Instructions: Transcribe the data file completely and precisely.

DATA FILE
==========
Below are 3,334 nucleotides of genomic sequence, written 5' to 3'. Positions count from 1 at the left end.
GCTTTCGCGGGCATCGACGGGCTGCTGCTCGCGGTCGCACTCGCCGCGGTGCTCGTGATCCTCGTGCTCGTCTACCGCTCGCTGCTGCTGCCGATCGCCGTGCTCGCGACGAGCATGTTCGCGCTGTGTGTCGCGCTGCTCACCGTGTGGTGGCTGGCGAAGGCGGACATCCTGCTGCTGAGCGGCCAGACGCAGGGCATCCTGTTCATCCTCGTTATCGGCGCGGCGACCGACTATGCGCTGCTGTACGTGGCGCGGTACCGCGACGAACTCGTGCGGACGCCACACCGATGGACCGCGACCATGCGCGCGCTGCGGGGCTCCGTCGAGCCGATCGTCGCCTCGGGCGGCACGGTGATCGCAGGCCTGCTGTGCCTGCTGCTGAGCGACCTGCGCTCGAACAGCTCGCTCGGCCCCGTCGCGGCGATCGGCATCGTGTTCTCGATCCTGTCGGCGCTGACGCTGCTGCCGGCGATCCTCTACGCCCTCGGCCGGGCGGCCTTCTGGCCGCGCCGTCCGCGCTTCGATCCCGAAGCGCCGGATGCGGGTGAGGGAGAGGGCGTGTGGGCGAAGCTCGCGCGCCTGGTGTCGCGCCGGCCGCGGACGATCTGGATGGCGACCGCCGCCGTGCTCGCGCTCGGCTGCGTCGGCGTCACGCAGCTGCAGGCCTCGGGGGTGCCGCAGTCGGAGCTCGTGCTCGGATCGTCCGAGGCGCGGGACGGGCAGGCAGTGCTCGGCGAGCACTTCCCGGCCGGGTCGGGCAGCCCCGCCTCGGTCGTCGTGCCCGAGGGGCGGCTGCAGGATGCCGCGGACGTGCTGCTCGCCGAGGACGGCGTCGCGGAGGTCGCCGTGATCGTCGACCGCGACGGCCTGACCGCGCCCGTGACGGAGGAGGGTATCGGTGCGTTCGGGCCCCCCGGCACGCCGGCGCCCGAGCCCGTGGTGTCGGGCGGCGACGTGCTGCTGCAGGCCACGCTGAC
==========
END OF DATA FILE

Below are 3,334 nucleotides of genomic sequence, written 5' to 3'. Positions count from 1 at the left end.
GCTTTCGCGGGCATCGACGGGCTGCTGCTCGCGGTCGCACTCGCCGCGGTGCTCGTGATCCTCGTGCTCGTCTACCGCTCGCTGCTGCTGCCGATCGCCGTGCTCGCGACGAGCATGTTCGCGCTGTGTGTCGCGCTGCTCACCGTGTGGTGGCTGGCGAAGGCGGACATCCTGCTGCTGAGCGGCCAGACGCAGGGCATCCTGTTCATCCTCGTTATCGGCGCGGCGACCGACTATGCGCTGCTGTACGTGGCGCGGTACCGCGACGAACTCGTGCGGACGCCACACCGATGGACCGCGACCATGCGCGCGCTGCGGGGCTCCGTCGAGCCGATCGTCGCCTCGGGCGGCACGGTGATCGCAGGCCTGCTGTGCCTGCTGCTGAGCGACCTGCGCTCGAACAGCTCGCTCGGCCCCGTCGCGGCGATCGGCATCGTGTTCTCGATCCTGTCGGCGCTGACGCTGCTGCCGGCGATCCTCTACGCCCTCGGCCGGGCGGCCTTCTGGCCGCGCCGTCCGCGCTTCGATCCCGAAGCGCCGGATGCGGGTGAGGGAGAGGGCGTGTGGGCGAAGCTCGCGCGCCTGGTGTCGCGCCGGCCGCGGACGATCTGGATGGCGACCGCCGCCGTGCTCGCGCTCGGCTGCGTCGGCGTCACGCAGCTGCAGGCCTCGGGGGTGCCGCAGTCGGAGCTCGTGCTCGGATCGTCCGAGGCGCGGGACGGGCAGGCAGTGCTCGGCGAGCACTTCCCGGCCGGGTCGGGCAGCCCCGCCTCGGTCGTCGTGCCCGAGGGGCGGCTGCAGGATGCCGCGGACGTGCTGCTCGCCGAGGACGGCGTCGCGGAGGTCGCCGTGATCGTCGACCGCGACGGCCTGACCGCGCCCGTGACGGAGGAGGGTATCGGTGCGTTCGGGCCCCCCGGCACGCCGGCGCCCGAGCCCGTGGTGTCGGGCGGCGACGTGCTGCTGCAGGCCACGCTGAC